Title: ParaWars: Uprising
Genre: YA Paranormal
Word Count: 70,000
Seventeen-year-old Kendry thought she had life figured out. Sure, the Paranormal Uprising changed things. Yes, the Para-Human War could descend on her town at any moment. And okay, she might just have a crush on Axel, her gargoyle best friend. But she thought she had life handled.
She was wrong.
The town she thought safe from the war? Overrun. The mother she thought would always be there? Captured. The father she thought was dead? Very much alive. The paras she was told would protect her? They’re actually after her.
And Axel, whose blacker-than-midnight eyes pierce her soul, and whose stony touch sets her on fire? Definitely wrong about him. But he might also be the only thing that’s right.
It wasn’t the apocalypse anyone expected.
There were no nuclear bombs or failing economies, no plagues or bio-warfare. The Paranormal Uprising happened overnight, in silence. We woke to myth and legend, and a changed world. Until that day two years ago, most of us hadn’t known the paras were anything more than story or superstition, something told to amuse or frighten us.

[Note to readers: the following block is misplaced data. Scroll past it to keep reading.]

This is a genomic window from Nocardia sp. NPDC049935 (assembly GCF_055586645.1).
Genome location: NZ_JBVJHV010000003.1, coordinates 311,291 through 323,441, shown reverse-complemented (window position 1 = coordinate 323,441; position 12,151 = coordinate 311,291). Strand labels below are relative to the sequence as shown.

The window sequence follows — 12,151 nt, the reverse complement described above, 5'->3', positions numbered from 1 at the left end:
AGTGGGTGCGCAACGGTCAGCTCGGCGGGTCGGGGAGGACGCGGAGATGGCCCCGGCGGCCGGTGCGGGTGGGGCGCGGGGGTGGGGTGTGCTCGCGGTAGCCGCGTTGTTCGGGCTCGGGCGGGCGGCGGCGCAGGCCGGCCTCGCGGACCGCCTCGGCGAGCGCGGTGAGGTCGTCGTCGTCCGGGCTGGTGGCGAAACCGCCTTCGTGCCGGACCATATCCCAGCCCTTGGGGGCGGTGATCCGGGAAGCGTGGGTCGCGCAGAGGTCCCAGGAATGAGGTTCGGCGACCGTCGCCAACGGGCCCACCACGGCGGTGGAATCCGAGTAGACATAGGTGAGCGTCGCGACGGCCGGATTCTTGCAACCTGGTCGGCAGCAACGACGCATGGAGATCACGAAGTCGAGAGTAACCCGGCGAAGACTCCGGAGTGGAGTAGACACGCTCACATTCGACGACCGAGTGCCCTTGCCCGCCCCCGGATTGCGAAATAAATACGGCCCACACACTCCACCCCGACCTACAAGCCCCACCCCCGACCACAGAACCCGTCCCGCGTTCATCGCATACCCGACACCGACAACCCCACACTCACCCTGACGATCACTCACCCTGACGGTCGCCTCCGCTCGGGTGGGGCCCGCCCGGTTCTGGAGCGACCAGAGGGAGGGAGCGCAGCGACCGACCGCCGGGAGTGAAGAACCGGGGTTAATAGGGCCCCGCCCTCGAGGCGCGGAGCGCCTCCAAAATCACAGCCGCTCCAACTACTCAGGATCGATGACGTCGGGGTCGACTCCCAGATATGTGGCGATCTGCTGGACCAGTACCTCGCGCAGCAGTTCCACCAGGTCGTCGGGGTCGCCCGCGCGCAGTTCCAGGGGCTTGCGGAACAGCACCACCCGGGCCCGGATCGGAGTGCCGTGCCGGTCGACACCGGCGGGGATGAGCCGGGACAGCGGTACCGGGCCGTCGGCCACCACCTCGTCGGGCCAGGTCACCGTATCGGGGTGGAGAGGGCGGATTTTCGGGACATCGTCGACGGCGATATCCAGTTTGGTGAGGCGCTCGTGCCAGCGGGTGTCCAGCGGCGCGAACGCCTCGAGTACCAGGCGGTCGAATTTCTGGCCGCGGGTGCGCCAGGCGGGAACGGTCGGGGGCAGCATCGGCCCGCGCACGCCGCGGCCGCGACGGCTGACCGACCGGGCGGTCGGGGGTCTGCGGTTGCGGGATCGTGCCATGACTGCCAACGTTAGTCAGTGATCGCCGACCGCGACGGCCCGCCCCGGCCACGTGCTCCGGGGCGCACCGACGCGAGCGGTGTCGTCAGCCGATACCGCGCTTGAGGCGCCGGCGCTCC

But they did exist. And they were tired of hiding. Tired of being hunted by secret organizations that didn’t want anyone to know about them. Tired of being forced out of a world that belonged as much to them as to us. So the paras did the last thing anyone who knew them expected.
They showed the world they existed.
I went to bed thinking about my English exam and how much I was sure I’d bombed my drama audition. When I woke up, who got the lead roles in our school production of Beauty and the Beast didn’t matter. The world as we knew it, as I knew it, no longer existed. I found myself in a new world, one where nightmare and fantasy lived next door.
Axel later told me how it had been a huge shock for them, too. The Para Rule – don’t let the humans know – was done away with in a single stroke. Hide No More was now the mantra, chanted and shouted from rooftops and streets the world over. But most people I knew then didn’t care how the paras felt.